Can environmental conditions during early development shape individuals phenotypes so they become more adaptive to the conditions they are likely to encounter later in life? Such phenotypic plasticity could provide organisms with the potential to respond effectively to environmental change. One area where such plasticity would be important would be in an animals sensory capabilities. Animals extract information from the environment using a number of sensory systems, and this information guides the animal as it locates food and mates, while also avoiding predators. Thus, the ability to compensate for a deficit in one sense, by increasing the acuity in another, is likely to be of critical importance within sensory disparate habitats. This is what is named the 'compensatory plasticity hypotheses'.
In this experiment the authors raised newly born guppies at low and high light intensities, and then tested their ability to locate food using both chemosensory and visual cues. Guppies, Poecilia reticulata, reared at high light intensities responded best to visual cues, while those guppies reared under low light intensity responded the strongest to olfactory cues. These results confirm the 'compensatory plasticity hypothesis' and shows that these fish have remarkable sensory plasticity. They are able to switch from vision to olfaction in environments where light is limiting.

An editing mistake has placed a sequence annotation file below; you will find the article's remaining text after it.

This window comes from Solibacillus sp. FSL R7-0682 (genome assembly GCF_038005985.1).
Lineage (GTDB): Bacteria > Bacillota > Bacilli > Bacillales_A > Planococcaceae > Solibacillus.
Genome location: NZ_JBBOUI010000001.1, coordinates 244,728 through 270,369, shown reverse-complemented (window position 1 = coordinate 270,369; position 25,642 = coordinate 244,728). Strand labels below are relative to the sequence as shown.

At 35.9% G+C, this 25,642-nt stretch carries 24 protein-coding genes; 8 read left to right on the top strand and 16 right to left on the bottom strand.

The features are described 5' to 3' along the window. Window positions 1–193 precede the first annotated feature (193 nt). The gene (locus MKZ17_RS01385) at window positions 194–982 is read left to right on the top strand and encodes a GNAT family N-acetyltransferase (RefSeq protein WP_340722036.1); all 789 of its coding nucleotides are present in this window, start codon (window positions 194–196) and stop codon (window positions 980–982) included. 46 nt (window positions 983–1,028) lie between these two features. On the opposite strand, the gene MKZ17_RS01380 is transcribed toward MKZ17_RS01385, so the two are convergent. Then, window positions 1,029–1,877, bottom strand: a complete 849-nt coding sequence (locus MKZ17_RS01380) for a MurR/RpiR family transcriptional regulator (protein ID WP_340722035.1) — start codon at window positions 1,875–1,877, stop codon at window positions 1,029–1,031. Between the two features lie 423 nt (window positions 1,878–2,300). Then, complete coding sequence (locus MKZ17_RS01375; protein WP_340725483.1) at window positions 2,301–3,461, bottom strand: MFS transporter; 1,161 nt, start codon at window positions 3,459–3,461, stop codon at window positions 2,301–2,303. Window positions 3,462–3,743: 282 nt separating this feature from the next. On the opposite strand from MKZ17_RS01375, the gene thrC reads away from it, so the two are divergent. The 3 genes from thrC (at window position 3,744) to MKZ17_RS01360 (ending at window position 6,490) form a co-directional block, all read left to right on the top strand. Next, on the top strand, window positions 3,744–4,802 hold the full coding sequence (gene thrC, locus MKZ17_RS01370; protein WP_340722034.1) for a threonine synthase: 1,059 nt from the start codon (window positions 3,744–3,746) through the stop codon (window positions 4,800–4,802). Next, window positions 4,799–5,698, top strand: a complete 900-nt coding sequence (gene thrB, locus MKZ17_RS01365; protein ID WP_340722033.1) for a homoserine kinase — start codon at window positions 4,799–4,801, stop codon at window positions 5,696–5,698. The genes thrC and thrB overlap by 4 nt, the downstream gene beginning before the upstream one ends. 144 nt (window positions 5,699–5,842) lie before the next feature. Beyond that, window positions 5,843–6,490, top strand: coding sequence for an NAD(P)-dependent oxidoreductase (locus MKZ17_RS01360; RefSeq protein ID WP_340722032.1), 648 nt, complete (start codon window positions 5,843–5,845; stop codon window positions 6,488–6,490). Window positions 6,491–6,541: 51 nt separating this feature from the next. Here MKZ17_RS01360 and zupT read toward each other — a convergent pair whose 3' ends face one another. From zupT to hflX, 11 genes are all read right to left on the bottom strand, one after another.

How this switch occurs is unknown. It may be due to increased attention to sensory signals through learning, neurophysiological changes in the hard wiring of the sensory circuits, or structural changes in the morphology of the sensory unit (i.e olfactory epithelium such as increased lamellae folding) or in the brain itself. In rats that have undergone early visual deprivation you find a reduction in the grey matter within the visual cortex, and an increase in neuron density in the auditory cortex.
The ability to switch sensory modes is likely to be of upmost importance in aquatic ecosystems, which are among the most heavily impacted in the world due to human induced changes. These changes can often result in decreased visibility due to increases in turbidity, or change the olfactory environment through the release of pollutants. How fish species can respond to these changes through sensory plasticity is still largely unknown. Research on larvae of the marine striped trumpeter, Latris lineata, showed that individuals reared in clear water had reduced foraging efficiencies in turbid water. In contrast, larvae reared in turbid water were able to maintain their foraging capability. This suggests that fish are capable of doing so, but to what degree is an area that definitely requires further investigation.
Chapman, B., Morrell, L., Tosh, C., & Krause, J. (2010). Behavioural consequences of sensory plasticity in guppies Proceedings of the Royal Society B: Biological Sciences, 277 (1686), 1395-1401 DOI: 10.1098/rspb.2009.2055